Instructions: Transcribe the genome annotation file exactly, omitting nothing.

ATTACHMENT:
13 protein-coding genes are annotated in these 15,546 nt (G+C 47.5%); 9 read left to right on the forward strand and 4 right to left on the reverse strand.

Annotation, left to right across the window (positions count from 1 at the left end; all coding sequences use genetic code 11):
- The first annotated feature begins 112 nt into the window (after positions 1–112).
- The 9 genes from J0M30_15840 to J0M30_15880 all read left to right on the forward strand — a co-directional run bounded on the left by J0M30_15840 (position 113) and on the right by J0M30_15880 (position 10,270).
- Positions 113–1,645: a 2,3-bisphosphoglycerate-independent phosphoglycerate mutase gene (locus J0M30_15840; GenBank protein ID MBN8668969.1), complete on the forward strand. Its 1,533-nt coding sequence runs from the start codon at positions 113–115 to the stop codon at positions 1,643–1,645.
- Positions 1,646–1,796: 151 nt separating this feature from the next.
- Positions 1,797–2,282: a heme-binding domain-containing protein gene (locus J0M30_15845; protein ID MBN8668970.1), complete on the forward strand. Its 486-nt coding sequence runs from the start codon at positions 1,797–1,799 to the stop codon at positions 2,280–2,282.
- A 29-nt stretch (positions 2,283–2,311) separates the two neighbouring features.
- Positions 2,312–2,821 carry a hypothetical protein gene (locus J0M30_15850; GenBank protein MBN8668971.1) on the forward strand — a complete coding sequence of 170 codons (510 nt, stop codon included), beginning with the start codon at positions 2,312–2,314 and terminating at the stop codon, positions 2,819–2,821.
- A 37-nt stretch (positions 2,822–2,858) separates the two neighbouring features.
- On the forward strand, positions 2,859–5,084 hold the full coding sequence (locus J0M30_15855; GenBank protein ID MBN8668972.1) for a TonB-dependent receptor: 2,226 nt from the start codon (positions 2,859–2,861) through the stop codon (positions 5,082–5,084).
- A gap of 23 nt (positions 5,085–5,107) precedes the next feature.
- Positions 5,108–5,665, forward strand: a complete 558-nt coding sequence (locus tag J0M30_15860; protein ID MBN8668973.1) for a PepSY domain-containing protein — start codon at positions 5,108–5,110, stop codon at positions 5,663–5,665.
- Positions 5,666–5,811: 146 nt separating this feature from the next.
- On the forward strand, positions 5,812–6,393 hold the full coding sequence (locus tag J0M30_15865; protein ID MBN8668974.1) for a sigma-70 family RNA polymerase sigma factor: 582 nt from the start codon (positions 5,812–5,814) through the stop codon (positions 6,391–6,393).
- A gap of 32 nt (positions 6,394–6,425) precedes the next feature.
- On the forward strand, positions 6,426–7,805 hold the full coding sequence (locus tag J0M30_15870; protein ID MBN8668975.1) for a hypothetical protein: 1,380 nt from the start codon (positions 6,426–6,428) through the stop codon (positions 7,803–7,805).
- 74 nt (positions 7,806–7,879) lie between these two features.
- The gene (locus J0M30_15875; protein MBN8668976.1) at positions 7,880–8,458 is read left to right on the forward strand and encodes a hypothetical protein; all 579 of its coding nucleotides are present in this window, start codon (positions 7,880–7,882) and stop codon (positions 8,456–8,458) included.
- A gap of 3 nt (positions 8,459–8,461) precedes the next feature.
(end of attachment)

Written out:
13 protein-coding genes are annotated in these 15,546 nt (G+C 47.5%); 9 read left to right on the forward strand and 4 right to left on the reverse strand.

Annotation, left to right across the window (positions count from 1 at the left end; all coding sequences use genetic code 11):
- The first annotated feature begins 112 nt into the window (after positions 1–112).
- The 9 genes from J0M30_15840 to J0M30_15880 all read left to right on the forward strand — a co-directional run bounded on the left by J0M30_15840 (position 113) and on the right by J0M30_15880 (position 10,270).
- Positions 113–1,645: a 2,3-bisphosphoglycerate-independent phosphoglycerate mutase gene (locus J0M30_15840; GenBank protein ID MBN8668969.1), complete on the forward strand. Its 1,533-nt coding sequence runs from the start codon at positions 113–115 to the stop codon at positions 1,643–1,645.
- Positions 1,646–1,796: 151 nt separating this feature from the next.
- Positions 1,797–2,282: a heme-binding domain-containing protein gene (locus J0M30_15845; protein ID MBN8668970.1), complete on the forward strand. Its 486-nt coding sequence runs from the start codon at positions 1,797–1,799 to the stop codon at positions 2,280–2,282.
- A 29-nt stretch (positions 2,283–2,311) separates the two neighbouring features.
- Positions 2,312–2,821 carry a hypothetical protein gene (locus J0M30_15850; GenBank protein MBN8668971.1) on the forward strand — a complete coding sequence of 170 codons (510 nt, stop codon included), beginning with the start codon at positions 2,312–2,314 and terminating at the stop codon, positions 2,819–2,821.
- A 37-nt stretch (positions 2,822–2,858) separates the two neighbouring features.
- On the forward strand, positions 2,859–5,084 hold the full coding sequence (locus J0M30_15855; GenBank protein ID MBN8668972.1) for a TonB-dependent receptor: 2,226 nt from the start codon (positions 2,859–2,861) through the stop codon (positions 5,082–5,084).
- A gap of 23 nt (positions 5,085–5,107) precedes the next feature.
- Positions 5,108–5,665, forward strand: a complete 558-nt coding sequence (locus tag J0M30_15860; protein ID MBN8668973.1) for a PepSY domain-containing protein — start codon at positions 5,108–5,110, stop codon at positions 5,663–5,665.
- Positions 5,666–5,811: 146 nt separating this feature from the next.
- On the forward strand, positions 5,812–6,393 hold the full coding sequence (locus tag J0M30_15865; protein ID MBN8668974.1) for a sigma-70 family RNA polymerase sigma factor: 582 nt from the start codon (positions 5,812–5,814) through the stop codon (positions 6,391–6,393).
- A gap of 32 nt (positions 6,394–6,425) precedes the next feature.
- On the forward strand, positions 6,426–7,805 hold the full coding sequence (locus tag J0M30_15870; protein ID MBN8668975.1) for a hypothetical protein: 1,380 nt from the start codon (positions 6,426–6,428) through the stop codon (positions 7,803–7,805).
- 74 nt (positions 7,806–7,879) lie between these two features.
- The gene (locus J0M30_15875; protein MBN8668976.1) at positions 7,880–8,458 is read left to right on the forward strand and encodes a hypothetical protein; all 579 of its coding nucleotides are present in this window, start codon (positions 7,880–7,882) and stop codon (positions 8,456–8,458) included.
- A gap of 3 nt (positions 8,459–8,461) precedes the next feature.